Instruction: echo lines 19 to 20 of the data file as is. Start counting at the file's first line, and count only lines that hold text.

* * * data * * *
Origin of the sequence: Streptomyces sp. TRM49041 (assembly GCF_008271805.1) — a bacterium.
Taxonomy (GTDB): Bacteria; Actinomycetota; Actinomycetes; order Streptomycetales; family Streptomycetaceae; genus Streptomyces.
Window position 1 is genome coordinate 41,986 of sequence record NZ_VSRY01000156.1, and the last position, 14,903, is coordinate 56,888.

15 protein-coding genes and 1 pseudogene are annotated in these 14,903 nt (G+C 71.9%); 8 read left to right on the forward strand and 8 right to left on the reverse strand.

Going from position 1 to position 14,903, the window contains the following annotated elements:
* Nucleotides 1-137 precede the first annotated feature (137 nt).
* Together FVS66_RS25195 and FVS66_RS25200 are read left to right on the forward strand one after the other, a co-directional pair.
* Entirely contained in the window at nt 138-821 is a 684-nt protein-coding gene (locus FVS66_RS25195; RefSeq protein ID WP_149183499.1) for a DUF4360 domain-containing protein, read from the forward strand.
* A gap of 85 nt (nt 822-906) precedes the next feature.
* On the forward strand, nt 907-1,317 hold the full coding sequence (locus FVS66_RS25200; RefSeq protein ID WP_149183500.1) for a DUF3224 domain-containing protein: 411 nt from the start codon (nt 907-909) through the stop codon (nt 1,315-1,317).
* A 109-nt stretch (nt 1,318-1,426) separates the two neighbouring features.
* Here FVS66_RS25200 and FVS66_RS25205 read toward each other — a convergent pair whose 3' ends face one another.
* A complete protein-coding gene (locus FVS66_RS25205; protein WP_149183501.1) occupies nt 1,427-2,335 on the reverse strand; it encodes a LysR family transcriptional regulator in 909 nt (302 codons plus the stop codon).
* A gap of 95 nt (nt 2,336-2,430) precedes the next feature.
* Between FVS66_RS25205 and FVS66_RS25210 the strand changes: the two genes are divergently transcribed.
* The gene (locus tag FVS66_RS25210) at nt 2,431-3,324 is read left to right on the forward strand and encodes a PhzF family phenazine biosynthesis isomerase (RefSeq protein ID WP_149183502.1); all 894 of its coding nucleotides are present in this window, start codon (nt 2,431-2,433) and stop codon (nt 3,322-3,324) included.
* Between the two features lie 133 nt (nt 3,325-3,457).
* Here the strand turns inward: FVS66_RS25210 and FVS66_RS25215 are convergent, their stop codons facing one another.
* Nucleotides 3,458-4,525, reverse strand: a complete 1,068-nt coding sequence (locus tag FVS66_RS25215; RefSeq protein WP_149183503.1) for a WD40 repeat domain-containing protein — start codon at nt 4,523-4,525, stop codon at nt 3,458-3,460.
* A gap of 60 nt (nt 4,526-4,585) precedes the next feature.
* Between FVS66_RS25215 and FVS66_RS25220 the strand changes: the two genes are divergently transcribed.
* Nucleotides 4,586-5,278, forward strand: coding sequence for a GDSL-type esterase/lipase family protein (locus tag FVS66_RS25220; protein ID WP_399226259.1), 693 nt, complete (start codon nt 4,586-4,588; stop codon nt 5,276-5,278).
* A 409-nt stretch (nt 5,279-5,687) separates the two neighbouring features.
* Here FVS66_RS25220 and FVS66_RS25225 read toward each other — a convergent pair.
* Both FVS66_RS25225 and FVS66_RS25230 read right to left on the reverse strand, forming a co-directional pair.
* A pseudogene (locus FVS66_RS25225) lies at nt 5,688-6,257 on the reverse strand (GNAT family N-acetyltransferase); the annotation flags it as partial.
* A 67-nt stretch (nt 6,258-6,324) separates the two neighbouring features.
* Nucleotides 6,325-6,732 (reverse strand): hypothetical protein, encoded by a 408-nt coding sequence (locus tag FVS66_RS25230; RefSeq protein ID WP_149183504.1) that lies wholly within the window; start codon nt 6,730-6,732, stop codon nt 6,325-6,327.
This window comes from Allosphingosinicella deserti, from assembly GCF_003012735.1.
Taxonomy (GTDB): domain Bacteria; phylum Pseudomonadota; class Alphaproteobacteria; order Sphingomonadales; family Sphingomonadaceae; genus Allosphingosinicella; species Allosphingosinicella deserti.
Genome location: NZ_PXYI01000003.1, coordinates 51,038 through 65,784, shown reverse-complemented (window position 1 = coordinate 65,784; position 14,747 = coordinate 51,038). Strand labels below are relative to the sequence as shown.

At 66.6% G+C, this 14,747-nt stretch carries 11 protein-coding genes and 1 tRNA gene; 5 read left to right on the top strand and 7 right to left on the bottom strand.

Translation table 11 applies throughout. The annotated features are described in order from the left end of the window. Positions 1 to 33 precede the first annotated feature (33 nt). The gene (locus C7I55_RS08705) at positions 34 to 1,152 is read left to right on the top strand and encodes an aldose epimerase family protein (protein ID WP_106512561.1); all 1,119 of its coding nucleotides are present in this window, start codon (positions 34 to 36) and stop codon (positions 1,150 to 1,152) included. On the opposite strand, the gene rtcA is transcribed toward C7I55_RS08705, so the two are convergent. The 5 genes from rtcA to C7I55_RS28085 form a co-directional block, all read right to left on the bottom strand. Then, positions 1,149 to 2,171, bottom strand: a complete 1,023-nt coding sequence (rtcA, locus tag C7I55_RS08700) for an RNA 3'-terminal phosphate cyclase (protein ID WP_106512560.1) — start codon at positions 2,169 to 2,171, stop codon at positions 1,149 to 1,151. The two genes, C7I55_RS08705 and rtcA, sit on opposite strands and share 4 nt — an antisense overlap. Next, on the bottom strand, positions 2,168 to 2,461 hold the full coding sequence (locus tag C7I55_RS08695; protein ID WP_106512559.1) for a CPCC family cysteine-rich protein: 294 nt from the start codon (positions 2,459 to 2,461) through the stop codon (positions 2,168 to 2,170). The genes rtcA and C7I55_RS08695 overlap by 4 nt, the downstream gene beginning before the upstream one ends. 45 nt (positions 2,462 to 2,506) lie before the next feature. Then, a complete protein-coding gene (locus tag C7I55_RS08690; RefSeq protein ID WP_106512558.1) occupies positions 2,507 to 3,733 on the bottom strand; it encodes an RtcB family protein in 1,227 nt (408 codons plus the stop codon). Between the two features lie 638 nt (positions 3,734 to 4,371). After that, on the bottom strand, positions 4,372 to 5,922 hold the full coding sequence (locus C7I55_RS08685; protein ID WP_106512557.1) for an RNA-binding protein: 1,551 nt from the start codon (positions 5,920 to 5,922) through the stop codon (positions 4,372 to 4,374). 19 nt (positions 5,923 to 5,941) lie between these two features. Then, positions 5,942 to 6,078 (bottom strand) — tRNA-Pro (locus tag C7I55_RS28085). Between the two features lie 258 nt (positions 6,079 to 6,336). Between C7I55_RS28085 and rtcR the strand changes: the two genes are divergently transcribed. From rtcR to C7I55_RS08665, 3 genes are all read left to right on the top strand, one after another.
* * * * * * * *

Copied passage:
* Nucleotides 3,458-4,525, reverse strand: a complete 1,068-nt coding sequence (locus tag FVS66_RS25215; RefSeq protein WP_149183503.1) for a WD40 repeat domain-containing protein — start codon at nt 4,523-4,525, stop codon at nt 3,458-3,460.
* A gap of 60 nt (nt 4,526-4,585) precedes the next feature.